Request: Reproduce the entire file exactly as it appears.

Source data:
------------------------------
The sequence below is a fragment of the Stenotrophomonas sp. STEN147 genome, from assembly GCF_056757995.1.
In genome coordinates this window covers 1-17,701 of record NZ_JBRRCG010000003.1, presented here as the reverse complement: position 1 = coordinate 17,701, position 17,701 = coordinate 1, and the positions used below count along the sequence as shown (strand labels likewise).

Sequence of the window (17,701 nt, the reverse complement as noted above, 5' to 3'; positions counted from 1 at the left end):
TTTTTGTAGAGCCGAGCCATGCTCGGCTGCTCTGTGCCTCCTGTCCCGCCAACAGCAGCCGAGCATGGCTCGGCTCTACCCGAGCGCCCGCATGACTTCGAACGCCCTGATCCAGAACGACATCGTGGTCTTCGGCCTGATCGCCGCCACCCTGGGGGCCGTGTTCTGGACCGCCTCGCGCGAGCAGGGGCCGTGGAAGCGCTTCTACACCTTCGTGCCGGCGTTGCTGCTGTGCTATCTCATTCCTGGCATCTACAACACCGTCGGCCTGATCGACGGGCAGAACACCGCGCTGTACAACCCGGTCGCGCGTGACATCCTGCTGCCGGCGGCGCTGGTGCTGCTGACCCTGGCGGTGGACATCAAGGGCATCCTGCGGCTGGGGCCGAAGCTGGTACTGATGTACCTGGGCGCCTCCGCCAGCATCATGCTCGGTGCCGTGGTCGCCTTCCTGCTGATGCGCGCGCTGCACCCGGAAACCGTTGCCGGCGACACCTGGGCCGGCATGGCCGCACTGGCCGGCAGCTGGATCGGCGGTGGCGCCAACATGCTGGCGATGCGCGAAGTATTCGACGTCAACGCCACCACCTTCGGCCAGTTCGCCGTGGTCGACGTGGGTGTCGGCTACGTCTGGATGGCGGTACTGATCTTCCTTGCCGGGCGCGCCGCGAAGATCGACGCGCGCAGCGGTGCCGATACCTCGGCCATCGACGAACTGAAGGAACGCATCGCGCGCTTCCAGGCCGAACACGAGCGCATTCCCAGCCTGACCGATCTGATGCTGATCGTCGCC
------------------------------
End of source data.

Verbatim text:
The sequence below is a fragment of the Stenotrophomonas sp. STEN147 genome, from assembly GCF_056757995.1.
In genome coordinates this window covers 1-17,701 of record NZ_JBRRCG010000003.1, presented here as the reverse complement: position 1 = coordinate 17,701, position 17,701 = coordinate 1, and the positions used below count along the sequence as shown (strand labels likewise).

Sequence of the window (17,701 nt, the reverse complement as noted above, 5' to 3'; positions counted from 1 at the left end):
TTTTTGTAGAGCCGAGCCATGCTCGGCTGCTCTGTGCCTCCTGTCCCGCCAACAGCAGCCGAGCATGGCTCGGCTCTACCCGAGCGCCCGCATGACTTCGAACGCCCTGATCCAGAACGACATCGTGGTCTTCGGCCTGATCGCCGCCACCCTGGGGGCCGTGTTCTGGACCGCCTCGCGCGAGCAGGGGCCGTGGAAGCGCTTCTACACCTTCGTGCCGGCGTTGCTGCTGTGCTATCTCATTCCTGGCATCTACAACACCGTCGGCCTGATCGACGGGCAGAACACCGCGCTGTACAACCCGGTCGCGCGTGACATCCTGCTGCCGGCGGCGCTGGTGCTGCTGACCCTGGCGGTGGACATCAAGGGCATCCTGCGGCTGGGGCCGAAGCTGGTACTGATGTACCTGGGCGCCTCCGCCAGCATCATGCTCGGTGCCGTGGTCGCCTTCCTGCTGATGCGCGCGCTGCACCCGGAAACCGTTGCCGGCGACACCTGGGCCGGCATGGCCGCACTGGCCGGCAGCTGGATCGGCGGTGGCGCCAACATGCTGGCGATGCGCGAAGTATTCGACGTCAACGCCACCACCTTCGGCCAGTTCGCCGTGGTCGACGTGGGTGTCGGCTACGTCTGGATGGCGGTACTGATCTTCCTTGCCGGGCGCGCCGCGAAGATCGACGCGCGCAGCGGTGCCGATACCTCGGCCATCGACGAACTGAAGGAACGCATCGCGCGCTTCCAGGCCGAACACGAGCGCATTCCCAGCCTGACCGATCTGATGCTGATCGTCGCC